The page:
It doesn’t take long for the brutally intense tone of Denis Villeneuve’s Sicario to make itself known. Within minutes, bodies are bloodily gunned down and an array of decaying corpses decorate the screen. This film is about the violence and dirty-deals that the United States institutes to combat the modern Drug War. Guts, choke-holds and all.
Our entry-point into this realm is FBI agent Kate (Emily Blunt). She is drafted into a vague task force whose purpose seems to be causing mayhem, hoping to cause mistakes and eventually reveal the location of a major drug-cartel’s leader. Exactly what Kate’s part in this mission is remains in the shadows for the majority of the picture. Wary of the brazenness of her force’s leader (Josh Brolin), Kate nevertheless goes along in hopes of making a different; plus a little revenge for fallen comrades. Along for the job is Alejandro (Benicio del Toro), another strange puzzle piece. Highly skilled and intense, Alejandro clearly is a dangerous element of Kate’s trip into the darkness.
Sicario is bleak stuff. That isn’t to say it’s entirely humorless. With a script by Taylor Sheridan (“Sons of Anarchy”), Villeneuve’s picture is a spiral into the horrors of the Drug War, with all of the gallows humor and screwed up elements to go with it. Bodies hang from bridges, often with fewer limbs than they born with. Laws are broken for the benefit of some and not others. Firefights happen in very public settings. Having risen to some domestic prominence in recent years for Prisoners and the superb Enemy, Villeneuve stages these scenes bluntly. The score is rarely heard, the edits are direct and the tenor is alive in the moment.
A sequence early in the picture finds Kate, Alejandro and others trying to kidnap one of a cartel’s premiere guys. The precision of the camera movements are as finely tuned as the army of sleek, black vehicles that hold the combatants driving through the U.S.-Mexico border into Juarez. Slicing through the streets in unison, we hear orders and concerns. They check out a green car one street over. A mysterious guy on a roof. Things go according to plan until they don’t, and when that occurs it’s a taut, thrilling experience. One side sits, waiting for the other to engage and vice-versa, with the terms of combat coming with an elastic definition. All of this comes with the, as expected, stunning Roger Deakins cinematography.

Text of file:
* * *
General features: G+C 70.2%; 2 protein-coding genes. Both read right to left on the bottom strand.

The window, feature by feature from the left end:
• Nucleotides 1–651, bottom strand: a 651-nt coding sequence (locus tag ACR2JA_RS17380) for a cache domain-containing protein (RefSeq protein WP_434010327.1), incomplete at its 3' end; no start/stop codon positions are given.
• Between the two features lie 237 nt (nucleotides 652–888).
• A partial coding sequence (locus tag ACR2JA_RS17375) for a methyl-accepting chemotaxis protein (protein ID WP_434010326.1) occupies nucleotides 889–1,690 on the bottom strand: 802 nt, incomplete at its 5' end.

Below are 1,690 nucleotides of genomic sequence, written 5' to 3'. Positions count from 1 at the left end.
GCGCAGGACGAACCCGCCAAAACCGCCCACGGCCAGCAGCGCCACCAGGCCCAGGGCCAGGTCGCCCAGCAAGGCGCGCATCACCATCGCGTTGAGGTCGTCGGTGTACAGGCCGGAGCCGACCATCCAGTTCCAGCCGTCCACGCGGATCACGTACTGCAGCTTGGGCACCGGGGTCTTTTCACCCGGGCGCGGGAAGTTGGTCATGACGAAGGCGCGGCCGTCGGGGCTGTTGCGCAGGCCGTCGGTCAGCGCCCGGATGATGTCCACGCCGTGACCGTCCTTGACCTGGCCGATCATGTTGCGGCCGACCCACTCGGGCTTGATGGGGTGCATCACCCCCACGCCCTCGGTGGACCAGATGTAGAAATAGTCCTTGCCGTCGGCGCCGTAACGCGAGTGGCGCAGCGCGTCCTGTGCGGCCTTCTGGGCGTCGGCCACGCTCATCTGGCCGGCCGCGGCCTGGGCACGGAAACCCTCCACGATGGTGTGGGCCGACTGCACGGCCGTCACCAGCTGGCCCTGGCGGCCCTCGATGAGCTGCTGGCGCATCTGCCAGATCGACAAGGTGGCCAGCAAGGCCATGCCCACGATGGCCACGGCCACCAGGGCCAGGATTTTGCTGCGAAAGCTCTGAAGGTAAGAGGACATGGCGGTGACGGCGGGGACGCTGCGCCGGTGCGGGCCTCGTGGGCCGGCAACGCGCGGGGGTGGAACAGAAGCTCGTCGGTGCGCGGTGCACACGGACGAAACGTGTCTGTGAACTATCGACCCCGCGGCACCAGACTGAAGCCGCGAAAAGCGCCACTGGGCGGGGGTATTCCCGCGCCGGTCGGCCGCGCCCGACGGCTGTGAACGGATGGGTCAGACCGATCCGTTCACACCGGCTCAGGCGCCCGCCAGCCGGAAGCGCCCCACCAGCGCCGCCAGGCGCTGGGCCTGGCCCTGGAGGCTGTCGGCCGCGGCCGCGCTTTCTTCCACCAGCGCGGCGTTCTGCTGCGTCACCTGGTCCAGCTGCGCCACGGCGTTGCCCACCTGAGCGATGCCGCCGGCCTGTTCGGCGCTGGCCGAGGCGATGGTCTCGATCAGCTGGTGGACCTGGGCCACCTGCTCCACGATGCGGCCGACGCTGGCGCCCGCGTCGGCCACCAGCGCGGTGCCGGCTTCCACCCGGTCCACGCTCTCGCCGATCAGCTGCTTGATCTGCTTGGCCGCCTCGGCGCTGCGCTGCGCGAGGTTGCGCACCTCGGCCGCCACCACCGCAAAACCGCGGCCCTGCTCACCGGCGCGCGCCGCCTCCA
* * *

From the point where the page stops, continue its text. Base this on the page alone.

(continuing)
The terror of it all is expertly displayed. Brolin’s character knows this, ignoring one awful thing after another, just so the endgame can be in play. Kate’s various acceptances and rejections of this are the crux of Sicario and she plays it well. If the character occasionally feels like a cypher and less a person, that is one of few complaints the film bares. The gloom really envelops the film when del Toro’s Alejandro comes increasingly into focus. Portrayed perfectly by del Toro with steel-eyed vigor, Alejandro is at times hero and villain; representing how useless both of those terms can truly be. They are but superlatives labelled by differing parties. The story is, knowingly, at a loss of where to go. There is that sense of accepting that violence begets violence, but hand-in-hand with the better there than here ethos. As one character puts it, they are there to “Shake the tree” and hope it will allow for something, anything positive to come out of that plotted recklessness.